After being savaged for ‘Project Hysteria’ last week, the Bank of England will enter the lion’s den again tomorrow. An unrepentant governor Mark Carney is, when he comes in front of MPs on the Treasury committee, likely to brush off accusations he has been playing politics with his nightmare scenarios for a no-deal Brexit. His
After being savaged for ‘Project Hysteria’ last week, the Bank of England will enter the lion’s den again tomorrow.
An unrepentant governor Mark Carney is, when he comes in front of MPs on the Treasury committee, likely to brush off accusations he has been playing politics with his nightmare scenarios for a no-deal Brexit.
His view is that it’s the job of politicians to decide what kind of Brexit we have, but that he is perfectly within his rights to point out the pitfalls on the road before we get to wherever it is we are going. It’s not only his right, but his duty.
Stepping into the lion’s den: Bank boss Mark Carney is set to face MPs on the Treasury committee
Most business people can’t afford the luxury of political purism and just desperately want certainty on the direction of travel, which is why they are lining up behind Theresa May and her imperfect but pragmatic deal.
The Bank has been investigating whether firms are ready for Brexit, and the answer is sobering. Its findings will show that fewer than half have put contingency plans in place for no deal. Frankly, it is surprising it is not worse.
Businesses are not prepared for Brexit, not even remotely. How can they be? Planning is impossible, because it involves a deep dive into Donald Rumsfeld territory, when the former US defence secretary famously talked of ‘unknown unknowns’.
Without knowing what sort of Brexit we are going to have, executives and entrepreneurs are paralysed. It is not practical for them to war-game all the possibilities.
When even large, rich and sophisticated companies such as chemicals giant Ineos crave a deal – despite the fact founder Sir Jim Ratcliffe is a Brexiteer – it is time to take their worries very seriously indeed. If it is going to be hard for Ineos, how much worse for smaller firms in the supply chain?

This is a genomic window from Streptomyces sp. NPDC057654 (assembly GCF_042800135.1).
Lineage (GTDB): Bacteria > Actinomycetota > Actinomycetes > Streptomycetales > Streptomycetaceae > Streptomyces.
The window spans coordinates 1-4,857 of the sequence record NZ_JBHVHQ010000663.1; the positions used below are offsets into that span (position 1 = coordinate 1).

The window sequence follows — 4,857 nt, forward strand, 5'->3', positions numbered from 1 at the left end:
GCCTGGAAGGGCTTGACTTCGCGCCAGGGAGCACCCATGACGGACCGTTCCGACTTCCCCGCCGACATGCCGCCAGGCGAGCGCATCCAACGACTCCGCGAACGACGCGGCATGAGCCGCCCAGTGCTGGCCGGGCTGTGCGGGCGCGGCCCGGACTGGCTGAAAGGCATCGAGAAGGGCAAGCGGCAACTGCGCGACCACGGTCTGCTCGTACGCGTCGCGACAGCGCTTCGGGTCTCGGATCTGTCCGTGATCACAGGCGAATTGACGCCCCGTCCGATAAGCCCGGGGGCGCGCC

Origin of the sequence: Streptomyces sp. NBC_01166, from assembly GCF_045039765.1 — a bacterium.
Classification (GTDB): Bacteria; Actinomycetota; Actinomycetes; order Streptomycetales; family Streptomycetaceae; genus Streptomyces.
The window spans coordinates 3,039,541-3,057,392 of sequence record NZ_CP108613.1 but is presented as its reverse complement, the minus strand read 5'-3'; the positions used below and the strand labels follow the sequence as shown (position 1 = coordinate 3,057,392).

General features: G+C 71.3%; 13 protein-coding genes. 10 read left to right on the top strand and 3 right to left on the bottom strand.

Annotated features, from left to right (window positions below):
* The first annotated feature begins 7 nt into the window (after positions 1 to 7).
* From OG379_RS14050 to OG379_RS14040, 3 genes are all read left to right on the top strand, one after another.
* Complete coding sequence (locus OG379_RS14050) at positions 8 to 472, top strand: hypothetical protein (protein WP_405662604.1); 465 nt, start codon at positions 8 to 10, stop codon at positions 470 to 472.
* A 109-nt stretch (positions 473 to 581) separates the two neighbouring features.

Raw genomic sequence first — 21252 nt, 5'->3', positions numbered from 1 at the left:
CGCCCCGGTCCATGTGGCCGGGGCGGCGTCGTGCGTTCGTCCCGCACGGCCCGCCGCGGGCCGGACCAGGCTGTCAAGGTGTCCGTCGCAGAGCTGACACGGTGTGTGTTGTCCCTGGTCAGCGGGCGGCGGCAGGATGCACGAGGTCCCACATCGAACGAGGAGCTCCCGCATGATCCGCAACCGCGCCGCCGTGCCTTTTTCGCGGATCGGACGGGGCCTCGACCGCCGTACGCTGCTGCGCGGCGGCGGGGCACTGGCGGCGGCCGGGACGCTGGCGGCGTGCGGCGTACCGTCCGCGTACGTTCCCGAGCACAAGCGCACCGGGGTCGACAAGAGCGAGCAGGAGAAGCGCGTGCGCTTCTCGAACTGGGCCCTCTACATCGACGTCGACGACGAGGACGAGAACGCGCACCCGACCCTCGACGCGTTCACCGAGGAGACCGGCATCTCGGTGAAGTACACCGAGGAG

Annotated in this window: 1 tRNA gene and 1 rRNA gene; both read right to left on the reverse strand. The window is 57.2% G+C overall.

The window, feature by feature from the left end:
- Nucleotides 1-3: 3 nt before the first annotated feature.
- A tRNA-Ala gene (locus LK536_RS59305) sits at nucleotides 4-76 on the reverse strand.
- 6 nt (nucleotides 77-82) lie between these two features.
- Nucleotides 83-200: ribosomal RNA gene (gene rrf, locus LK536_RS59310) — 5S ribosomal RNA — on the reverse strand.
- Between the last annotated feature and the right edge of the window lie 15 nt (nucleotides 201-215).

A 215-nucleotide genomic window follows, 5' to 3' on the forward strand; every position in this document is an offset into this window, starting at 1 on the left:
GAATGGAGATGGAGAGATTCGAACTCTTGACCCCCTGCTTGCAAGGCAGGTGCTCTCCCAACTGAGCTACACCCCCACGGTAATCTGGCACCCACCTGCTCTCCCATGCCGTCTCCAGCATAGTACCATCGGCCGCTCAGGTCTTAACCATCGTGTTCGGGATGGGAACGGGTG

Take one very basic fact. For the past 40 years, firms have been trading straightforwardly with the EU. HMRC estimates between 145,000 and 250,000 exporters have never completed a customs declaration, which they will have to start doing if there is no deal.
A relatively small issue for each individual business, perhaps, but on that scale it soon snowballs. If companies are thrown into disarray by a no-deal Brexit, it will have grave consequences for the economy.
This isn’t Project Fear. The Bank’s conclusions on the unpreparedness of businesses are based on intelligence harvested by its network of agents up and down the country. Unlike many pronouncements on Brexit, its view has a solid foundation in reality.
Companies are stocking up on supplies in case of delays at the border, and building cash buffers or arranging bank facilities to see them through any disruption. Fortnum & Mason, the Piccadilly emporium, is stockpiling two months’ supply of champagne, so at least we shouldn’t run out of fizz.
All of this takes time and money and is a diversion from more productive activities. This is why the Prime Minister is largely preaching to the converted in her meetings with business leaders, many of whom now fervently want her deal to go through.
MPs should step out of the Westminster hothouse and listen to the businessmen and women in their constituencies. These are the entrepreneurs bringing prosperity to communities. They are pragmatists. They just want a solution that lets them carry on exporting, manufacturing and making Britain better off. Failing to listen to them would be arrogant and dangerous.